I read this book due to the recommendation of a conservativelibertarian friend I think this book has a lot to offer to both liberals and conservatives in pointing out the obvious and insidious largesse of government the crony capitalism corporate collusion idiotic regulation overstep of governmental authority to regulate every aspect of our lives without congressional or in most cases judicial oversight the abdication of the moral and legal authority of the Supreme Court of the United States at various times in history in order to bow to public pressure rather than fall into irrelevance the insidious power of lobbying gerrymandering the ludicrous cost of obtaining ‘justice’ politicians leaning towards the lunatic fringe on both sides and so very much I docked the book one star because I have little faith that his solution legal defense funds to battle arbitrary and capricious regulations of government are unlikely to manifest as the larger powers that be have a vested interested in maintaining the status uo and protecting their barriers to market entry that they have purchased from legislators I don’t see folks like the Koch brothers intervening for similar reasons And given the recent and bizarre changes to the Republican Party even ignoring the point of the author that government has often ballooned while Republicans were in power give me even less faith in their ability to curtail excess It seems to be an intractable and hopeless problem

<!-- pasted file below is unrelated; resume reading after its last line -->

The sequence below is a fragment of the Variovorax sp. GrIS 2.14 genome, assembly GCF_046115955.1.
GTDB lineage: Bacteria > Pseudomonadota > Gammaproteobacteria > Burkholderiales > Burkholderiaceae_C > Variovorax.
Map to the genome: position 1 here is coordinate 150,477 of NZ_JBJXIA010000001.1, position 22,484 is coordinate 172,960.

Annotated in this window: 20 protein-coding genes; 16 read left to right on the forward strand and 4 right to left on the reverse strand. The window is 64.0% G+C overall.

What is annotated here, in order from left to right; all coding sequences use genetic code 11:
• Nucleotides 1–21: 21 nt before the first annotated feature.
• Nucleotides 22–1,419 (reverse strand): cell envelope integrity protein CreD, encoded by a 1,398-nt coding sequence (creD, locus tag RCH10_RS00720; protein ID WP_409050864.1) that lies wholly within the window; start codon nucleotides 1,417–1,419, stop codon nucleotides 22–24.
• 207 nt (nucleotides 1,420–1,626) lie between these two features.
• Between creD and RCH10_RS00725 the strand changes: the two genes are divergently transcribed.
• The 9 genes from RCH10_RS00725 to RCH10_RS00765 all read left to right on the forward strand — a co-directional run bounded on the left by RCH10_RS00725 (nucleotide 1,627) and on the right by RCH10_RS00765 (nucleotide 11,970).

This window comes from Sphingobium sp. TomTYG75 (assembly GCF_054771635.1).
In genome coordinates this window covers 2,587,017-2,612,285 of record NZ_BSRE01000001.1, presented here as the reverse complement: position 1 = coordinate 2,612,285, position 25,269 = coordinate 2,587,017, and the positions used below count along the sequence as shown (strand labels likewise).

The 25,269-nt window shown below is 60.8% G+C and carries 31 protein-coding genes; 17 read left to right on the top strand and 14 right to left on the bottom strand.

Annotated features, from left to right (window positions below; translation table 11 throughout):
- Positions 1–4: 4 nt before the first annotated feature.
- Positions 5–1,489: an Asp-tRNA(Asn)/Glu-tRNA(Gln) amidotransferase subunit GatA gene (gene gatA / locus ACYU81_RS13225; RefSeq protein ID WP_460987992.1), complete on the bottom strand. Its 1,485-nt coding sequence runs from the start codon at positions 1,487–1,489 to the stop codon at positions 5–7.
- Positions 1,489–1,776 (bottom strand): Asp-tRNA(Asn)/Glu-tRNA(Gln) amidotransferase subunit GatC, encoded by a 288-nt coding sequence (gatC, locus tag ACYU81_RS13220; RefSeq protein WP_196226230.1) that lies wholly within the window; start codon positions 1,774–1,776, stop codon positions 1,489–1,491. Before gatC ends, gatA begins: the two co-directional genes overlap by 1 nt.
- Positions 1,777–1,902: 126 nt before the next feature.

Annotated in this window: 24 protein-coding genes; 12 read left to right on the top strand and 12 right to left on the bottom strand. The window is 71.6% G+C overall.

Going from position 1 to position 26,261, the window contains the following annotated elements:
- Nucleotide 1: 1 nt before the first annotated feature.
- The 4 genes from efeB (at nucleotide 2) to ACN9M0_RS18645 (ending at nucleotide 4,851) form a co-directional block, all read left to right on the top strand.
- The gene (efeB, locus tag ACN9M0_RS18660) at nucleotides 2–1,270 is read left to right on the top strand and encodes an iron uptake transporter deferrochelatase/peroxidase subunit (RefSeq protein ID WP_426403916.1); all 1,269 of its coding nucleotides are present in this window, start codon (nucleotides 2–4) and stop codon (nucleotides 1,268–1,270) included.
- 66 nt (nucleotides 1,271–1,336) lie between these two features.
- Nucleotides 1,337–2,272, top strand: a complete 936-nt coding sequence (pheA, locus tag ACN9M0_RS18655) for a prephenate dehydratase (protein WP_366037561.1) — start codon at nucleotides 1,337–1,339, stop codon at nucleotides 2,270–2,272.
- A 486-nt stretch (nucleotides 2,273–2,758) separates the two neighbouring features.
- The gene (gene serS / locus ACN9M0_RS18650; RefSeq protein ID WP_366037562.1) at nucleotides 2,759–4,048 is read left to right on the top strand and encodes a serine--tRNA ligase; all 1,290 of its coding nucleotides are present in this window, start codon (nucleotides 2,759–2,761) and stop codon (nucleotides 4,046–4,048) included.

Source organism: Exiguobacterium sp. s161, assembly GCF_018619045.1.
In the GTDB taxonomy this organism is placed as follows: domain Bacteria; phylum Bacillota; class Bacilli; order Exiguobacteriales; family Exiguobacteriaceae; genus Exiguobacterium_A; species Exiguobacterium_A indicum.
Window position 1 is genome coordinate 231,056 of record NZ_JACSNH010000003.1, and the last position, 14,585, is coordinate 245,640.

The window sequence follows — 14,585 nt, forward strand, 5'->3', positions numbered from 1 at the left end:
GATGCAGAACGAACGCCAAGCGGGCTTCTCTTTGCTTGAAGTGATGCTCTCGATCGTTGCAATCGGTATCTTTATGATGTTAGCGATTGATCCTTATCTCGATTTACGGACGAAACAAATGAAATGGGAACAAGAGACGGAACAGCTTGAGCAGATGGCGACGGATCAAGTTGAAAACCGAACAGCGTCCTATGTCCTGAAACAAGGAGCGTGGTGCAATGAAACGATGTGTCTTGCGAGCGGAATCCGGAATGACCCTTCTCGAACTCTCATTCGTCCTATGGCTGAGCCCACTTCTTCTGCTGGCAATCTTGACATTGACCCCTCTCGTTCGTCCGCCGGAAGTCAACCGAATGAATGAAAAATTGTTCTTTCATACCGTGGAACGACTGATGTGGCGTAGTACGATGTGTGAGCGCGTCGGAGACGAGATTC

10. David Gross David Gross says: